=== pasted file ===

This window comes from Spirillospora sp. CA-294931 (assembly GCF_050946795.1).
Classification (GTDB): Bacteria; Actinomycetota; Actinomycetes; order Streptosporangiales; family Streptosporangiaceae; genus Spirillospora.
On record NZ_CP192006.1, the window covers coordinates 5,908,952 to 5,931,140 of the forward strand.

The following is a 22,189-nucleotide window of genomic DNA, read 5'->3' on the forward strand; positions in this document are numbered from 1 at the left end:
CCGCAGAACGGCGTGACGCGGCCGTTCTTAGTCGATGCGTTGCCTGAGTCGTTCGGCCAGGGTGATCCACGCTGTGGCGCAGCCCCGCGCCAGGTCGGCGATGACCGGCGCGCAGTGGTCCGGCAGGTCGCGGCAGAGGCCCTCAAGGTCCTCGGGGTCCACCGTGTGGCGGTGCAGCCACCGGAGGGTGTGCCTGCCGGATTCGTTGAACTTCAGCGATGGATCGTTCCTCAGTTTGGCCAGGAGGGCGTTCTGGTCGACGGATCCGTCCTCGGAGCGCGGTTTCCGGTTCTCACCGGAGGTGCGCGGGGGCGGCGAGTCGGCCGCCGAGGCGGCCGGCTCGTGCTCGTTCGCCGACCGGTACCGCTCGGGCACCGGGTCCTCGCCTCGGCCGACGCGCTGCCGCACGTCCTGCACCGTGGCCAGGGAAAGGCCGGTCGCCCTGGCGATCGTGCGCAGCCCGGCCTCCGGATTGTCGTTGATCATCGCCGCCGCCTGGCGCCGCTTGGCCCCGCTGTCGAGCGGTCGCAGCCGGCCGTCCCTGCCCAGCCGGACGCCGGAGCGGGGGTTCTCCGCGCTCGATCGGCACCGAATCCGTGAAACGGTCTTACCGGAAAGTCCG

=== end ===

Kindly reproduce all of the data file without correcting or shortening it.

This window comes from Spirillospora sp. CA-294931 (assembly GCF_050946795.1).
Classification (GTDB): Bacteria; Actinomycetota; Actinomycetes; order Streptosporangiales; family Streptosporangiaceae; genus Spirillospora.
On record NZ_CP192006.1, the window covers coordinates 5,908,952 to 5,931,140 of the forward strand.

The following is a 22,189-nucleotide window of genomic DNA, read 5'->3' on the forward strand; positions in this document are numbered from 1 at the left end:
CCGCAGAACGGCGTGACGCGGCCGTTCTTAGTCGATGCGTTGCCTGAGTCGTTCGGCCAGGGTGATCCACGCTGTGGCGCAGCCCCGCGCCAGGTCGGCGATGACCGGCGCGCAGTGGTCCGGCAGGTCGCGGCAGAGGCCCTCAAGGTCCTCGGGGTCCACCGTGTGGCGGTGCAGCCACCGGAGGGTGTGCCTGCCGGATTCGTTGAACTTCAGCGATGGATCGTTCCTCAGTTTGGCCAGGAGGGCGTTCTGGTCGACGGATCCGTCCTCGGAGCGCGGTTTCCGGTTCTCACCGGAGGTGCGCGGGGGCGGCGAGTCGGCCGCCGAGGCGGCCGGCTCGTGCTCGTTCGCCGACCGGTACCGCTCGGGCACCGGGTCCTCGCCTCGGCCGACGCGCTGCCGCACGTCCTGCACCGTGGCCAGGGAAAGGCCGGTCGCCCTGGCGATCGTGCGCAGCCCGGCCTCCGGATTGTCGTTGATCATCGCCGCCGCCTGGCGCCGCTTGGCCCCGCTGTCGAGCGGTCGCAGCCGGCCGTCCCTGCCCAGCCGGACGCCGGAGCGGGGGTTCTCCGCGCTCGATCGGCACCGAATCCGTGAAACGGTCTTACCGGAAAGTCCG